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Biblical Illiteracy: A Plague Upon the Church 1

Last summer in Southern California we had sky that was blood red from wildfires that were raging. I want you to picture with me a fireman standing near that wildfire, just watching it burn and doing nothing to stop it. Now we know that wouldn’t happen, but allow me to give you this illustration. In many ways the problem of biblical illiteracy in the Church is like the fireman standing on the periphery not fighting the wildfire. The sky turns blood red and the fire continues on raging. What should we do about the problem of biblical illiteracy?

The state of the Church today is the root of the problem of biblical illiteracy. First, you had the “seeker sensitive” movement—a drive that intended to reach people and to teach Christians to engage in evangelism. That’s a good thing, but what happened because of this movement was that churches began only focusing on reaching the lost at the expense of neglecting the discipleship of those who were already Christians. Because of this neglect, those Christians left the Church, because they saw no need for it. Now you have Christians who think it’s normal to have “church services” at their favorite coffee shops.

Next, fast-forward to the 1990’s—a new movement is developed, called the Emergent Church. The Emergent Church wanted to have a “conversation about making disciples”.  The problem was that their definition of “discipleship” was divorced from biblical doctrine—that is, teaching that comes from God’s Word. Since God’s Word (all sixty-six books of the Bible) is binding, sufficient, and for every sphere of the Christian life, there is no way that a conversation about discipleship can gain any traction apart from the Bible’s teaching.  So, what we witnessed was the Emergent Church walking away from the Bible’s teaching and the Bible itself.

Biblical illiteracy is not only a contemporary trend. Many people today think they know the Bible, or know facts about the Bible, and therefore consider themselves “spiritual”. But the problem with this so-called “spirituality” is that they meld their ideas from other religions and lump the Bible in with them. Not to mention this concept of keeping one’s faith to oneself, because “living and preaching faith publicly is not culturally acceptable”.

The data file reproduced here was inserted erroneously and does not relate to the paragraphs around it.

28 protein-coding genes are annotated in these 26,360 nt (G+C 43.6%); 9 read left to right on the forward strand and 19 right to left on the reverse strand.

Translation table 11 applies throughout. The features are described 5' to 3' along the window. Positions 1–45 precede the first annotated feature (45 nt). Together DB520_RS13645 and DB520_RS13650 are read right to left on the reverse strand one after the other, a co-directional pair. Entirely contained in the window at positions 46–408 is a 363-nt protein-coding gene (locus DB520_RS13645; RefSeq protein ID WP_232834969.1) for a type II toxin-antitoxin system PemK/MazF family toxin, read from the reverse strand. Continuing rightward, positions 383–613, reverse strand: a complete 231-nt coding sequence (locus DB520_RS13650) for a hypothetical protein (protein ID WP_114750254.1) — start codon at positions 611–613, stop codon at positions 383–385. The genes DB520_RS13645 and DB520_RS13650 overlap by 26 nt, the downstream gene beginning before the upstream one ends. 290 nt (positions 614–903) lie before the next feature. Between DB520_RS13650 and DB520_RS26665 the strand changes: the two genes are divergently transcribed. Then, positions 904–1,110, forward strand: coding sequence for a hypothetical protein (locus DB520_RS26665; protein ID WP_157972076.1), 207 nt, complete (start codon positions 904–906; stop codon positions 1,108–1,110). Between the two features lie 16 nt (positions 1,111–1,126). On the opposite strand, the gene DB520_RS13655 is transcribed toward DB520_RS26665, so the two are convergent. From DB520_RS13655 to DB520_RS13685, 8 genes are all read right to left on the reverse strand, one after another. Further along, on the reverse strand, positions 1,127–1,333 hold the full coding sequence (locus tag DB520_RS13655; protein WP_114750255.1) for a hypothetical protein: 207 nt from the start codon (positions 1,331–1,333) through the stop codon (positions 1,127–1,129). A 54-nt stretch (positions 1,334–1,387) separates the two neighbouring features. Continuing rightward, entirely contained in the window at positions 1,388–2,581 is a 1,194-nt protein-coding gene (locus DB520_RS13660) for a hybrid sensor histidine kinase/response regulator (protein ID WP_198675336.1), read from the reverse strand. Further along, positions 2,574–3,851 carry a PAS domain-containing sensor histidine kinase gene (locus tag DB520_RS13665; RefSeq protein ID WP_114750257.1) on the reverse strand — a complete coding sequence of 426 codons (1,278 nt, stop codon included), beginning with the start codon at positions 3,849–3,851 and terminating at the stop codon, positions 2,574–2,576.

The main problem with biblical illiteracy, then, isn’t only out there in the Church, it’s also out there in the world. People may know lots of Bible facts and stories, but they don’t see those stories as having a unified whole in Christ, as the Bible teaches. Biblical illiteracy abounds like a wildfire raging. So, what do we do about this problem?

In this issue of Theology for Life we are aiming to help you to be grounded in the Bible and to have your life shaped by it so that you can be an effective servant of the Lord Jesus. See, as you’ll discover in this issue of our magazine, our faith is not meant to be private, it is corporate. Corporately as God’s people we are saved as a royal priesthood, a holy nation for a purpose to join together in local churches under God’s Word, and under the leadership of biblically qualified male elders.

As you read this issue, it’s my sincere prayer that you’ll rediscover the wonder of reading the Bible. The Bible is God’s love letter to us; it is how He communicates with us. If you want to hear God speak, read your Bible; if you want to hear Him speak out loud, read your Bible out loud.  Therefore, I encourage you to personally dig into the Bible; to read, study, meditate, memorize, and apply the Bible to your life. Next, do this corporately with God’s people on Sunday by listening to the sermon and “doing life” with the Body of Christ. I need you and you need me, and that’s why we need personal and corporate Bible reading. We cannot have one without the other to grow in the grace and knowledge of the Lord Jesus.

So, as you read this issue of Theology for Life, I sincerely pray you’ll be helped and that you’ll grow as a disciple, a student of Jesus, for God’s glory and the good of His people. That you will learn to serve others in love with whatever gifts, talents, and abilities God has given you.

In Christ Alone,

Dave Jenkins

Executive Editor, Theology for Life Magazine

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